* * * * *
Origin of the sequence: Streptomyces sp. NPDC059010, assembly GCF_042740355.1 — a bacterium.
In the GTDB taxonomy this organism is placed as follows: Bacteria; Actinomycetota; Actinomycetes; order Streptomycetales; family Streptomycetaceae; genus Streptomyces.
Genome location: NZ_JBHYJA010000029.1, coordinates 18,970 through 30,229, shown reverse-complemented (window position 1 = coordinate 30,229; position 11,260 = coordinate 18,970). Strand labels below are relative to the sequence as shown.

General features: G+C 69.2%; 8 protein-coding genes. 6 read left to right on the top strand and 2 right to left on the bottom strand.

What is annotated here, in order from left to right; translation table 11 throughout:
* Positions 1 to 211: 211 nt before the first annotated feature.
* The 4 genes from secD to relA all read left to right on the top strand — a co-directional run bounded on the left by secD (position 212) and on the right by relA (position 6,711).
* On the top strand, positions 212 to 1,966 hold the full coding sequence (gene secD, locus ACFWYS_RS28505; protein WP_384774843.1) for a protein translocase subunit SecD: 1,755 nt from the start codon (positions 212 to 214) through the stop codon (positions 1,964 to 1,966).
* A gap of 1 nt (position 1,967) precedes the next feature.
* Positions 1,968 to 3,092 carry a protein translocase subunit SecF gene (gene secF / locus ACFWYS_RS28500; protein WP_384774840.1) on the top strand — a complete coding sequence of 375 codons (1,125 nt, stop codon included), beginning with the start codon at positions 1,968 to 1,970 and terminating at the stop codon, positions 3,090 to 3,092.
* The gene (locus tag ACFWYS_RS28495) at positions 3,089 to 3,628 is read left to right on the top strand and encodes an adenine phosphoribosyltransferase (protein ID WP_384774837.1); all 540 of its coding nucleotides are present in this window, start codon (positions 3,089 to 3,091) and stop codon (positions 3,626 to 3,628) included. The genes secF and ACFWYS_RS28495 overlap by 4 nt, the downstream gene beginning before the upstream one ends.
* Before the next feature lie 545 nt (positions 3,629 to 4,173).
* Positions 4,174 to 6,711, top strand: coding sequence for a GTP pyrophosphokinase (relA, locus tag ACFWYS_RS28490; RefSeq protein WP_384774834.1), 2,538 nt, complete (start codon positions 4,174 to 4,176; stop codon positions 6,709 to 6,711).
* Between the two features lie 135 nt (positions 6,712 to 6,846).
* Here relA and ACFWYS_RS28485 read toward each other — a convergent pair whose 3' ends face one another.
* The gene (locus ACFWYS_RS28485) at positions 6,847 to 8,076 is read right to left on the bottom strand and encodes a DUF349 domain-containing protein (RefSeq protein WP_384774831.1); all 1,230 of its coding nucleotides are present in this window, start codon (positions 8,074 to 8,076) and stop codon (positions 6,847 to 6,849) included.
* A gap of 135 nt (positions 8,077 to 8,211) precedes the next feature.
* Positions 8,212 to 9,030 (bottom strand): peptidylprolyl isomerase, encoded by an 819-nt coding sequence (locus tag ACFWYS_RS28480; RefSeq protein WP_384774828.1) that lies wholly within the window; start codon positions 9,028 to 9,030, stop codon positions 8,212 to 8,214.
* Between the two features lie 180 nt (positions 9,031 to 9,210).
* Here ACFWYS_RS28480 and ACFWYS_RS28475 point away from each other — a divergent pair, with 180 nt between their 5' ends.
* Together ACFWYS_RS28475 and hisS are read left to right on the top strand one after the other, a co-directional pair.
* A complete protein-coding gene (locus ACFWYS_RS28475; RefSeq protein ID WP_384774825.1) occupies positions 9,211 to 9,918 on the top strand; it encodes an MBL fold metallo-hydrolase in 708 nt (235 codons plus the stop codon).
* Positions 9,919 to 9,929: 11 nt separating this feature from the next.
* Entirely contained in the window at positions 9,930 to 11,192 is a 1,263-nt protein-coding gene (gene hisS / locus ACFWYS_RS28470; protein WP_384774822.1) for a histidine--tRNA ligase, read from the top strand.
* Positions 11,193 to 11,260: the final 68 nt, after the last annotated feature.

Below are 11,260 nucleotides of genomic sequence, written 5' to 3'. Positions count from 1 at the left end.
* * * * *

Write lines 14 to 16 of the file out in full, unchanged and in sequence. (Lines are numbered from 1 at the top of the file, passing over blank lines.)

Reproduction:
* Between the two features lie 135 nt (positions 6,712 to 6,846).
* Here relA and ACFWYS_RS28485 read toward each other — a convergent pair whose 3' ends face one another.
* The gene (locus ACFWYS_RS28485) at positions 6,847 to 8,076 is read right to left on the bottom strand and encodes a DUF349 domain-containing protein (RefSeq protein WP_384774831.1); all 1,230 of its coding nucleotides are present in this window, start codon (positions 8,074 to 8,076) and stop codon (positions 6,847 to 6,849) included.